What can be done to protect the remaining beneficiaries if one of them borrows from a Trust?

Get Legal Help Today

 Secured with SHA-256 Encryption

What can be done to protect the remaining beneficiaries if one of them borrows from a Trust?

Our mother, who is still alive, has set up a trust fund for her four adult kids. The Trust is divided up equally between the 4 of us. One of the siblings is struggling to pay his mortgage. If he barrows from the Trust (our mother), can the amount he borrows be deducted from the remaining Trust after mom dies? Is there a legal document he can sign, so the 3 other siblings are protected?

Asked on May 21, 2014 under Estate Planning, Idaho

Answers:

M.T.G., Member, New York Bar / FreeAdvice Contributing Attorney

Answered 7 years ago | Contributor

As a general rule,  a trustee can loan money to any party - so long as it is reasonably secured and meets the requirement of the prudent investor rules. A trustee has a duty to act impartially to all beneficiaries so if she is going to loan him money she should speak with an attorney about creating a loan document for repayment (a note) and indicating in her Will or the trust document that if the money is not repaid it is deducted.  The law in your state will guide the wording and requirements for filing.  Good luck.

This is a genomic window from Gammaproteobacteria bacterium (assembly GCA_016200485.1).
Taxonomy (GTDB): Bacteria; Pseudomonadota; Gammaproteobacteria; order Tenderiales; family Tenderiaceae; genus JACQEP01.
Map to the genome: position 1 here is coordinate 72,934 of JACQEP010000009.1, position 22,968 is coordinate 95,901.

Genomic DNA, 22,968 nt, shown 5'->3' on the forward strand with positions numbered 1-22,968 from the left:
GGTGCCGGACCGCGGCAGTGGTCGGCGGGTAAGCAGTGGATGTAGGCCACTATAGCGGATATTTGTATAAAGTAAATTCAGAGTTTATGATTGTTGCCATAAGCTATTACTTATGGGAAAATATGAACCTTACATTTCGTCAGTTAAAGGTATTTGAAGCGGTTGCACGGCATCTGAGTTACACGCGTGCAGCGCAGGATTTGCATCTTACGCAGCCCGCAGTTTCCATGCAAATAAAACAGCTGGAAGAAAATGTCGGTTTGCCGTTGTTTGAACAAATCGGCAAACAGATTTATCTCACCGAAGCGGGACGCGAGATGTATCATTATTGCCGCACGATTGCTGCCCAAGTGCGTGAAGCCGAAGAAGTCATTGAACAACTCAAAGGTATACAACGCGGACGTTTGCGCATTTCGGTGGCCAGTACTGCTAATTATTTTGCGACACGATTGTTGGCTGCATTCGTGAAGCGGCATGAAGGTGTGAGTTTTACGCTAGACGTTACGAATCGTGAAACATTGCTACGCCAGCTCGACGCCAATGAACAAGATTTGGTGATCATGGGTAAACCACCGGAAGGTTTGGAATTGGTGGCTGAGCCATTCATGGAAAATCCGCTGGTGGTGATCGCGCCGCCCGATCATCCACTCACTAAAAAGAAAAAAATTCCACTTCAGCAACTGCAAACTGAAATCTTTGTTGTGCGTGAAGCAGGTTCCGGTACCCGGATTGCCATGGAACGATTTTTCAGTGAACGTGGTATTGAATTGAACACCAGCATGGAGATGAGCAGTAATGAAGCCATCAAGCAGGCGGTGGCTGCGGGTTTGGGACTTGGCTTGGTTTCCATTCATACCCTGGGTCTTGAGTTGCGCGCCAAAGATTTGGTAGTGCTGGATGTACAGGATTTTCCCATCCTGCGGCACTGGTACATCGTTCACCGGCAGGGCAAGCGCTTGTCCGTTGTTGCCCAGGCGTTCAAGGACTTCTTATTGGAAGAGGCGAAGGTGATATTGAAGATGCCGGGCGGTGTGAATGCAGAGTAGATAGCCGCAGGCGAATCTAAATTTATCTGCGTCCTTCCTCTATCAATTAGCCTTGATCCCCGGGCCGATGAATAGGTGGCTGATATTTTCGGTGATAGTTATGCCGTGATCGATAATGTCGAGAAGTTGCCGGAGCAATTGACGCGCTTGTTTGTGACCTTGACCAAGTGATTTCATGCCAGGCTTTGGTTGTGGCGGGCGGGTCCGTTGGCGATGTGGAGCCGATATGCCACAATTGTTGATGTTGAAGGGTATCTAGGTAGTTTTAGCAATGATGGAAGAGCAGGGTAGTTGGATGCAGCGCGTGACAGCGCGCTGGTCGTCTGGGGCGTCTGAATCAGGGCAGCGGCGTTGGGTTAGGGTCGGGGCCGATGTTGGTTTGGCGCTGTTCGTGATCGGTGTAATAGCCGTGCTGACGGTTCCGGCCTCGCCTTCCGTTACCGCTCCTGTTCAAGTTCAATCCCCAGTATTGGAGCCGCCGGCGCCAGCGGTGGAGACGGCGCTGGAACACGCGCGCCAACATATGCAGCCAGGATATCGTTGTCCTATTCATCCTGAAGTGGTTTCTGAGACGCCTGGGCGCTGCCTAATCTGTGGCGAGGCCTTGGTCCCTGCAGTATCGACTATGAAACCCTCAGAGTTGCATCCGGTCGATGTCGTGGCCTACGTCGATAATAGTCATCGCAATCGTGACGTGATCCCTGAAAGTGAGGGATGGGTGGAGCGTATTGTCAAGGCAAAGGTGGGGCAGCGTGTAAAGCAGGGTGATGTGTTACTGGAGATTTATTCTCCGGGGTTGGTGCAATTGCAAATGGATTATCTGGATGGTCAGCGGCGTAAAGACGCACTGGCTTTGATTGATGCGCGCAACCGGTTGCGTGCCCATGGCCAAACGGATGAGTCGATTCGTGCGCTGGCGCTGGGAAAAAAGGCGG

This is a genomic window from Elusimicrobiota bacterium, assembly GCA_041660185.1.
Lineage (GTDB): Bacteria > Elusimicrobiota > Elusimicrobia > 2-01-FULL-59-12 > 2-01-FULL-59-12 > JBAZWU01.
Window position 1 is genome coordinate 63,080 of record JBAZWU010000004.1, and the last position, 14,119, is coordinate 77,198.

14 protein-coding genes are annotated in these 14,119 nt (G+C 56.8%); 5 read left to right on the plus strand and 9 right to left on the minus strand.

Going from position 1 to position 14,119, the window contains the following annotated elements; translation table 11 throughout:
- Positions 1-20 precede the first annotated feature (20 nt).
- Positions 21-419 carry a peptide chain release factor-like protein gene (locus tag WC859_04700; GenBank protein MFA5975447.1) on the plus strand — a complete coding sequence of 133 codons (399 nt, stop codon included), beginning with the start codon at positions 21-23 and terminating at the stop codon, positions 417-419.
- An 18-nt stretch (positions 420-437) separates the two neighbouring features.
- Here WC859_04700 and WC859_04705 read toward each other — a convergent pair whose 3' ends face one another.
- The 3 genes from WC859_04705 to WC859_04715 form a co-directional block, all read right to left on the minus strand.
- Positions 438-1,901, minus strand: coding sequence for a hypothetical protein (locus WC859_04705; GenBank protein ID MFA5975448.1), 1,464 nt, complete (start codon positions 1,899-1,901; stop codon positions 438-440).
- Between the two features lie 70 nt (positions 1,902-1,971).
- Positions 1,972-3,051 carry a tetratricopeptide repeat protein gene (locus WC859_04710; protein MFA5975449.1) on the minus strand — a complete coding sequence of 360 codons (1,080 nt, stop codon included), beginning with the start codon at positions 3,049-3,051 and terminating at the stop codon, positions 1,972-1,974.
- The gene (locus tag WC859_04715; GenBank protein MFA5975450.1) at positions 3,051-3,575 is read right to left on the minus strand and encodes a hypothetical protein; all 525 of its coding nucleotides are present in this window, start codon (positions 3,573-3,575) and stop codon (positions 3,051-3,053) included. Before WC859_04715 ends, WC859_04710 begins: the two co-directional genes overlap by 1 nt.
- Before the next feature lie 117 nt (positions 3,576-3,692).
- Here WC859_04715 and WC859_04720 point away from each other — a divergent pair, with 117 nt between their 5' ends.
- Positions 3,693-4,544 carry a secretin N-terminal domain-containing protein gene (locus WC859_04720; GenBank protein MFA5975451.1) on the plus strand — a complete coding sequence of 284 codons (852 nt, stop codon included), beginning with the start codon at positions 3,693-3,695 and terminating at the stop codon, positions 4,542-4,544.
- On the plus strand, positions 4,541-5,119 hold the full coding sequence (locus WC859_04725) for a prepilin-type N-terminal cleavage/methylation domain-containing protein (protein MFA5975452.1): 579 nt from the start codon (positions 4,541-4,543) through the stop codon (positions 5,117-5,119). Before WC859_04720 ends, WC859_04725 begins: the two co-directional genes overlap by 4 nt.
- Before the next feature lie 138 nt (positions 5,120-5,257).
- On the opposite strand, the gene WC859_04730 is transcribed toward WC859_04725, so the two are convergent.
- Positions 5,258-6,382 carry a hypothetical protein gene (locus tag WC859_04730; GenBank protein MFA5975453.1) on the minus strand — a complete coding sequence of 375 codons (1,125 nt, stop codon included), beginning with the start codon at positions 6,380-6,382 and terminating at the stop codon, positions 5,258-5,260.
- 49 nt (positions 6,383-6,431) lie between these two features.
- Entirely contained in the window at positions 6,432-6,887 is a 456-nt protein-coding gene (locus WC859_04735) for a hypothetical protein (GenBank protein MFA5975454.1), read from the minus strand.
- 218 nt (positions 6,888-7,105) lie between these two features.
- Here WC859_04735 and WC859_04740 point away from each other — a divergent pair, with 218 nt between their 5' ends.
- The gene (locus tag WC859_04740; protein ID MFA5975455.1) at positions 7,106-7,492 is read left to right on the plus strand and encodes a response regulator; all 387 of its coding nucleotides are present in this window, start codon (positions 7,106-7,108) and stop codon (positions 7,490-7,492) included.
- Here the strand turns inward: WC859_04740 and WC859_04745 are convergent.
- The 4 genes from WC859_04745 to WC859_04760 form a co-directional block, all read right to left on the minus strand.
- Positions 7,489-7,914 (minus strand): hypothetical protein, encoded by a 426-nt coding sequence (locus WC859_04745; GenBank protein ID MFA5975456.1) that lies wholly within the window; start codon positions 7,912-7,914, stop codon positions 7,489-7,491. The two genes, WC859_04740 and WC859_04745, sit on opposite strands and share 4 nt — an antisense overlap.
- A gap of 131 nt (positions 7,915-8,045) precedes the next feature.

IMPORTANT NOTICE: The Answer(s) provided above are for general information only. The attorney providing the answer was not serving as the attorney for the person submitting the question or in any attorney-client relationship with such person. Laws may vary from state to state, and sometimes change. Tiny variations in the facts, or a fact not set forth in a question, often can change a legal outcome or an attorney's conclusion. Although AttorneyPages.com has verified the attorney was admitted to practice law in at least one jurisdiction, he or she may not be authorized to practice law in the jurisdiction referred to in the question, nor is he or she necessarily experienced in the area of the law involved. Unlike the information in the Answer(s) above, upon which you should NOT rely, for personal advice you can rely upon we suggest you retain an attorney to represent you.

Get Legal Help Today

Find the right lawyer for your legal issue.

 Secured with SHA-256 Encryption